Over the course of the second week, my perception of Firenze has not changed much. Still, Italians appear to have mastered life. Their personal/professional exchange is so much more balanced than the American lifestyle I am used to.
I’ve learned to distinguish between the “true” Italians, who don’t occupy the Santa Croce clubs at night, and the others, who do. I’ve learned where I can get “real” Italian food, instead of falling into tempting tourist traps. I’ve visited Fiesole, the Firenze suburbs, and Piazza le Michelangelo, realizing that Firenze is much bigger than the town center. Most importantly, I’ve learned Italian. Well, some Italian.
Last night, seven of us Carolina girls hiked up to Piazza le Michelangelo to enjoy the view and vino. The other girls had gone up together once before, but it was my first time. I sat on the grass with wonderful, happy friends and strangers surrounding me. I couldn’t help but zone out into my own thoughts. There was a very particular feeling I was experiencing, and one I’ve only enjoyed a handful of times in my twenty years.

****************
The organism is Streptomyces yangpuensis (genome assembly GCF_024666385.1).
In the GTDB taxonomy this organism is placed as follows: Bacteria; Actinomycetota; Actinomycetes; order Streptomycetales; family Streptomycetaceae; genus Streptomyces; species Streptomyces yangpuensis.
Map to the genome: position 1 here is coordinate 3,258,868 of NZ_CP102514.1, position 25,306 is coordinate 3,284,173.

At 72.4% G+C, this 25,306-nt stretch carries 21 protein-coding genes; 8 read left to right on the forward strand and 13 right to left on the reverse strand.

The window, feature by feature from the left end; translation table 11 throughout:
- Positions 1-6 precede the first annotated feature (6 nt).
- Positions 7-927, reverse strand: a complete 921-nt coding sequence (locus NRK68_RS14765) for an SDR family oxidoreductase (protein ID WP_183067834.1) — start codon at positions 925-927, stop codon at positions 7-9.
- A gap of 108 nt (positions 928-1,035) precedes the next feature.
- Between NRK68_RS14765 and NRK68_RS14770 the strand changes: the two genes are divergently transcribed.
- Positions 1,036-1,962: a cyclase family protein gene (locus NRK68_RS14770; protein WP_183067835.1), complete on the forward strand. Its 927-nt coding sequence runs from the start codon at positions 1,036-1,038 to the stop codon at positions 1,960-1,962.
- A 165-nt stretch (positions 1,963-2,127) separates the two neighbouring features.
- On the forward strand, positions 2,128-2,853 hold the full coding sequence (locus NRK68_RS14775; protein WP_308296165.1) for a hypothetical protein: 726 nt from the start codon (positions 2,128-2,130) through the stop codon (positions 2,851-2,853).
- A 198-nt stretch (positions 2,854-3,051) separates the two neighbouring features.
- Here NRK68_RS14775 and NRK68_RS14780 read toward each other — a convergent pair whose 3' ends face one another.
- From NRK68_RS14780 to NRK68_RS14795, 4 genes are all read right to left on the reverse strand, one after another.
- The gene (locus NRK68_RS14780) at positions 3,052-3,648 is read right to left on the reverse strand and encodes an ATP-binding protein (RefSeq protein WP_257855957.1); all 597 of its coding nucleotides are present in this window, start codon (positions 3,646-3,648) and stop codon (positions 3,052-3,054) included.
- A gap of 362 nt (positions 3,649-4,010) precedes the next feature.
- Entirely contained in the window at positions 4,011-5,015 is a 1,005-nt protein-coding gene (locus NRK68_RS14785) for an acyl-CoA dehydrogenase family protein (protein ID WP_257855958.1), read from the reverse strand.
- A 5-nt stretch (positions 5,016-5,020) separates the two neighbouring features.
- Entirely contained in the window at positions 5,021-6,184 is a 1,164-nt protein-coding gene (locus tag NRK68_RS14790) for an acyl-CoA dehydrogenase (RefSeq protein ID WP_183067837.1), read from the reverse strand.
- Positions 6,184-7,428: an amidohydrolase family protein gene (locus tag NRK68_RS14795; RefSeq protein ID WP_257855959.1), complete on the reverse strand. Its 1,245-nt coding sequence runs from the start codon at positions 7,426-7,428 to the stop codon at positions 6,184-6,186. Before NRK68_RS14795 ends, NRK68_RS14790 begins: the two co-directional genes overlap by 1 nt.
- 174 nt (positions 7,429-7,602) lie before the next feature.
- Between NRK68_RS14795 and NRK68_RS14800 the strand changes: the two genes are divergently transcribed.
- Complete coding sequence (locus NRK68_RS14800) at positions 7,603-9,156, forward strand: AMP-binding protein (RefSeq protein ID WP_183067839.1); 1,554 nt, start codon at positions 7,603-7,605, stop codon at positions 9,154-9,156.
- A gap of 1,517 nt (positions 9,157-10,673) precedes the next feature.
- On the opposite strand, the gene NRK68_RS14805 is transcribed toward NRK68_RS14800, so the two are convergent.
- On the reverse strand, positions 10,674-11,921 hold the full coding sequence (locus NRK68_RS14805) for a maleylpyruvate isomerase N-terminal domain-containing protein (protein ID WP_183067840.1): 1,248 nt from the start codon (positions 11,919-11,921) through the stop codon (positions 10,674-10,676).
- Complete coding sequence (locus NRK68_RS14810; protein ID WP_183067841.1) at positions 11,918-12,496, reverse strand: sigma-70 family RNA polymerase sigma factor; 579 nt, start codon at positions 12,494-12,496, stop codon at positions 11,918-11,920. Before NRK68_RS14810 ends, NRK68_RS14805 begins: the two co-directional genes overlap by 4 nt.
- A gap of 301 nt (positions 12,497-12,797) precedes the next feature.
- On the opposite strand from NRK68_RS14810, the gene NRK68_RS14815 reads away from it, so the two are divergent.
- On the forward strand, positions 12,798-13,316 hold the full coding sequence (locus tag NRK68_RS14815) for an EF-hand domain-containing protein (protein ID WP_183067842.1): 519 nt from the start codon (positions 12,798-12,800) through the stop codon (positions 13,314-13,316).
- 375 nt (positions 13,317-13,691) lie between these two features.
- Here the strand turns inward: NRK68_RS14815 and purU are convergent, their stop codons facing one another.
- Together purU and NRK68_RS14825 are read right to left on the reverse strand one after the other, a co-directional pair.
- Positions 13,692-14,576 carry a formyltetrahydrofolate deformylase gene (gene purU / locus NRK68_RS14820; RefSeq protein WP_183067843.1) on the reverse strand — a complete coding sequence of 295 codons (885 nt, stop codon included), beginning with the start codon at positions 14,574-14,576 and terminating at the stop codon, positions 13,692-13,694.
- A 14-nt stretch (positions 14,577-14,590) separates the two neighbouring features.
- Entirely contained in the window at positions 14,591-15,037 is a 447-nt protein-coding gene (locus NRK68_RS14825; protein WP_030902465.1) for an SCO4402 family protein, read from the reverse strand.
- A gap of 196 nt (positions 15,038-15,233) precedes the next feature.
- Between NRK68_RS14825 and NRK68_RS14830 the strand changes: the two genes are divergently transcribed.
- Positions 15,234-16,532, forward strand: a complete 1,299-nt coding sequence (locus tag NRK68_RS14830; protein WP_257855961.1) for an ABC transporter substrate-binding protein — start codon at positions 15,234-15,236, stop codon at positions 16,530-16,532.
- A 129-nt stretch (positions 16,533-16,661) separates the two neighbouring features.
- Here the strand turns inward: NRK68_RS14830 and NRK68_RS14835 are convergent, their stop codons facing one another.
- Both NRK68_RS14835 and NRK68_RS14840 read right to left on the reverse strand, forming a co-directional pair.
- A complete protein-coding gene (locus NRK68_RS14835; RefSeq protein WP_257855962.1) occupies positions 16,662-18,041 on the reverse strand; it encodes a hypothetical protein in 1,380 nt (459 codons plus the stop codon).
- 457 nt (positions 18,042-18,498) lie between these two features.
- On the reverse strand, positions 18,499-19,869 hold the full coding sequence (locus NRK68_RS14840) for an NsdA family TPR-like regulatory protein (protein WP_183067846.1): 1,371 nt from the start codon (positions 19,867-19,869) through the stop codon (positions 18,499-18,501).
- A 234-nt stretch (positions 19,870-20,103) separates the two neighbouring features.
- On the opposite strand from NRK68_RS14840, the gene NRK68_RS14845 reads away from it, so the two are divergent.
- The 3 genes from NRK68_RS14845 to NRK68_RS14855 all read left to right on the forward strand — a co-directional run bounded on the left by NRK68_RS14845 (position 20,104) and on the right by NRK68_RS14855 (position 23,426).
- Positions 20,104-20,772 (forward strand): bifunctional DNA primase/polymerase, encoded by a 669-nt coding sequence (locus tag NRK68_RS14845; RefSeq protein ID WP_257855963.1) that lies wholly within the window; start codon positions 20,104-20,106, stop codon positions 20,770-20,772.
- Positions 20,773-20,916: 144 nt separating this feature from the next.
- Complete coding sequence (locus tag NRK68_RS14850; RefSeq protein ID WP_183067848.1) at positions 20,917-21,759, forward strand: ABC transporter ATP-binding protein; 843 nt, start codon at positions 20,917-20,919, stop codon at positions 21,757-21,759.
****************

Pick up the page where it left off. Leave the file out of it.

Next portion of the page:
Five years ago, my best friend and I went on a three-week backpacking trip through the main island of Hawaii with a group of other teenagers and two guides. We happened to be there for the 4th of July so we celebrated Hawaiin style. We ate hot dogs and hamburgers, while anchored in the Pacific Ocean far away from the island, catching only glimpses of fireworks in the distance. I remember walking to the stern of the catamaran and sitting on the edge of the boat by myself. I listened to the water lap against the side of the boat and I told myself, “Don’t ever forget this.” That moment is my first memory of happiness sans other people. True organic happiness. Last night, sitting on top of Firenze, I felt it once again. I told myself not to forget, and promised myself not to let these next three and a half months fly by without experiencing this feeling again. A place like Florence deserves only happiness.